Just a few weeks away from its deadline, Charlottesville’s Human Rights Task Force is deadlocked.
The 10-member body agrees that the city should do everything in its power to prevent discrimination. But when it comes to the key question the group was created to answer — whether that power should include an investigative commission with enforcement authority — there’s an even split.
One group of five favors a less-aggressive approach focused on advocacy and guidance for those who feel they’ve been discriminated against, while the other five want a full-bodied commission that would be able to probe potential cases of discrimination.
The task force is scheduled to make its recommendation to the City Council in December, but at the group’s latest meeting last week, there were few signs of consensus.
Rick Jones, a task-force member who opposes the commission, said the city’s role should be to point people to the right resources. He added that anyone caught discriminating is already subject to “severe penalties” under state and federal law.
“I think the city is just wasting its time trying to become another judge, jury and investigation body, run by a political subdivision,” Jones said.
Task-force member Rennie Johnson, who supports the commission, said the city has pushed so-called advocacy programs for decades, and they haven’t worked. “Real enforcement,” she said, will finally hold people accountable.
“I don’t think that the city of Charlottesville wants to have a commission,” said Johnson, who works in the mortgage business. “And realistically, we need to get out of the prehistoric times and get into modern-day thinking … It’s gone on for so long. It’s time to wake up. Times are changing.”
The task force is now poised to present a dual recommendation — laying out areas of agreement and areas of disagreement — that will basically put the original question back in the council’s lap.
The plan for a local human rights commission came out of the Dialogue on Race, the city initiative launched in 2009 to foster better race relations. As proposed, the commission is estimated to cost $300,000 its first year and $200,000 each year thereafter.
The proposal went before the City Council in February, but a majority of councilors weren’t convinced that a commission was needed, which led them to vote to create a task force that would return with a recommendation at the end of the year. At the time, some commission backers criticized the city for the delay, saying it was a move designed to kill the momentum for the commission idea.
The group held a number of public forums and met with local organizations that deal with discrimination issues. During the course of its work, the task force collected 28 complaints of discrimination within city limits, according to data from city officials.
More than half of the complaints came from blacks. The most frequent form of discrimination was employment-related.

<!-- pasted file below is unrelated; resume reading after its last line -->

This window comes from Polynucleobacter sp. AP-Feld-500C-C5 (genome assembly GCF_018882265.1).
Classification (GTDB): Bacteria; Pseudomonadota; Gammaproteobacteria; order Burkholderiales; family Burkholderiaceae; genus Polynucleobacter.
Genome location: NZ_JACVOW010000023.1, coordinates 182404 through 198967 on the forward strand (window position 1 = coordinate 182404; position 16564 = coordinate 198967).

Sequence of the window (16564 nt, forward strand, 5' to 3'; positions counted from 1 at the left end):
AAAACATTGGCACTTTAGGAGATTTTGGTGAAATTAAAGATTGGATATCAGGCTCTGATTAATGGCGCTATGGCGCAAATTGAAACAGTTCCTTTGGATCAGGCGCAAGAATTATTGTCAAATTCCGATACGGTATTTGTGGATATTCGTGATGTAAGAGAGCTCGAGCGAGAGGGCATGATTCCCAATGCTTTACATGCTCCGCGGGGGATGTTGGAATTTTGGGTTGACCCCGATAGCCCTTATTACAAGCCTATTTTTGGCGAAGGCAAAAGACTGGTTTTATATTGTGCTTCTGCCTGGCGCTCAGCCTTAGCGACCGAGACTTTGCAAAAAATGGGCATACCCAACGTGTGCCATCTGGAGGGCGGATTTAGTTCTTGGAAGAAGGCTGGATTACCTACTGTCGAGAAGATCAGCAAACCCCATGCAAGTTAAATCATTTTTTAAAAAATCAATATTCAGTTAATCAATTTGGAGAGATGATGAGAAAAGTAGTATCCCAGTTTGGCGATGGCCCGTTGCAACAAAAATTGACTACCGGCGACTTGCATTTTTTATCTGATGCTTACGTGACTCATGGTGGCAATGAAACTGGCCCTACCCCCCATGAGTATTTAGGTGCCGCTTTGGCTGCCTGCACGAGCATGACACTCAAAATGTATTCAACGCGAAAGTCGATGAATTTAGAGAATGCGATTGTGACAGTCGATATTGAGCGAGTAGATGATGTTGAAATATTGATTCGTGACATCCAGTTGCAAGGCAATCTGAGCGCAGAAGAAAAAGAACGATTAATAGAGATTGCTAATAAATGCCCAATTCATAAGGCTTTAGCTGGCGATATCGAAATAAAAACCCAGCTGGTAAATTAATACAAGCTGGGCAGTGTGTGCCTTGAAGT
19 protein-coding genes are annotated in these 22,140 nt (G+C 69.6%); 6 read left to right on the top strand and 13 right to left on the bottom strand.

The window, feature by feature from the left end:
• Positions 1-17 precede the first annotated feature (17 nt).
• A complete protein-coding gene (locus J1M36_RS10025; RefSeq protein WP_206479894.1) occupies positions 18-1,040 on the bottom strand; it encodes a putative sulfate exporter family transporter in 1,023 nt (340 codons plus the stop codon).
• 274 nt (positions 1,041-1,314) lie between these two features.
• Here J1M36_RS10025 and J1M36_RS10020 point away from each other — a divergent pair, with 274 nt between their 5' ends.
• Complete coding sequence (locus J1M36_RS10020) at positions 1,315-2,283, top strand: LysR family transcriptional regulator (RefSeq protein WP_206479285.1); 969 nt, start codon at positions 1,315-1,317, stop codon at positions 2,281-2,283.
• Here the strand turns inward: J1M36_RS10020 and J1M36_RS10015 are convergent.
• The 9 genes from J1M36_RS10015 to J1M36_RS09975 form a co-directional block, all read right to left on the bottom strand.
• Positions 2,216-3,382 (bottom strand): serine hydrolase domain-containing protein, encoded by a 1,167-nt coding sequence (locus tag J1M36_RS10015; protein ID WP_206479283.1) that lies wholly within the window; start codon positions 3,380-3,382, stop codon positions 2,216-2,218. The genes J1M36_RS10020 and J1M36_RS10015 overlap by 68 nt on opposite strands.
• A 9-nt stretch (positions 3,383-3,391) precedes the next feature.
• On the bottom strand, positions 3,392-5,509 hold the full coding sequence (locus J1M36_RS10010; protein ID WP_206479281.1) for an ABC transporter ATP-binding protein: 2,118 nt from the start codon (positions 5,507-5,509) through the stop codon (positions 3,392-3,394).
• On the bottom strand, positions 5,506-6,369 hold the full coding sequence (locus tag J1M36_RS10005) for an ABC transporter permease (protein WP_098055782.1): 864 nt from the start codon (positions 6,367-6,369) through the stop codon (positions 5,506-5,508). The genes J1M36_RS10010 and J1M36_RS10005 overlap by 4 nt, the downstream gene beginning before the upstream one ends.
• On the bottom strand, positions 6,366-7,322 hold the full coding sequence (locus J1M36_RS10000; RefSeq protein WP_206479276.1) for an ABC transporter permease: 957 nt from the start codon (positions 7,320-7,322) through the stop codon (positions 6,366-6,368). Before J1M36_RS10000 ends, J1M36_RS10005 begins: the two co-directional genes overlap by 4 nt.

At the task force’s Nov. 14 meeting, Assistant City Manager David Ellis ticked off a list of possible characteristics of a human rights commission and asked members to raise their hands for ideas they could support.
There was unanimous agreement that the city should pass an anti-discrimination ordinance, receive complaints, hear reports and conduct studies, refer people to other agencies and resources and offer training and educational resources. The group also agreed that whoever was tasked with those responsibilities should advise the City Council and have access to an attorney.
The split occurred when the group was asked if there should be a commission to actively investigate claims of discrimination.
“What would be the use of having an ordinance if you don’t enforce it?” said task-force member Jesse Ellis, who has a military and law-enforcement background.
The city attorney’s office has said that the city would have to get enabling legislation through the General Assembly in order to create a commission infused with powers to investigate and punish.
Task-force member Timothy Hulbert, the president of the Charlottesville Regional Chamber of Commerce, said everyone favors a local mechanism to fight discrimination, but getting the enforcement powers is near impossible.
“I am a believer in the doable,” said Hulbert, who proposed the idea of creating a city office focused on human-rights advocacy in lieu of a commission. “I believe that if we can go to the City Council with a doable mechanism, not a mechanism for all time, but the next step … I believe that will work.”
The recommendation will also come at a time when councilors are focusing on budgetary essentials rather than niceties, largely due to a $3 million to $4 million shortfall in the city schools budget.
Mayor Satyendra Huja said he thinks the city will have some money that can be used in response to the task force’s recommendation.
“But not to the extent of half a million dollars,” he said.
Councilor Kristin Szakos said she likes the idea of having a body that could help resolve disputes locally rather than having them handled by distant agencies like the federal Equal Employment Opportunity Commission.
“To me, that seems real essential to our role in city government,” Szakos said. “It seems pretty core to our mission.”
The task force is expected to meet once more to finalize its recommendation, with the presentation likely to occur at the Dec. 17 council meeting.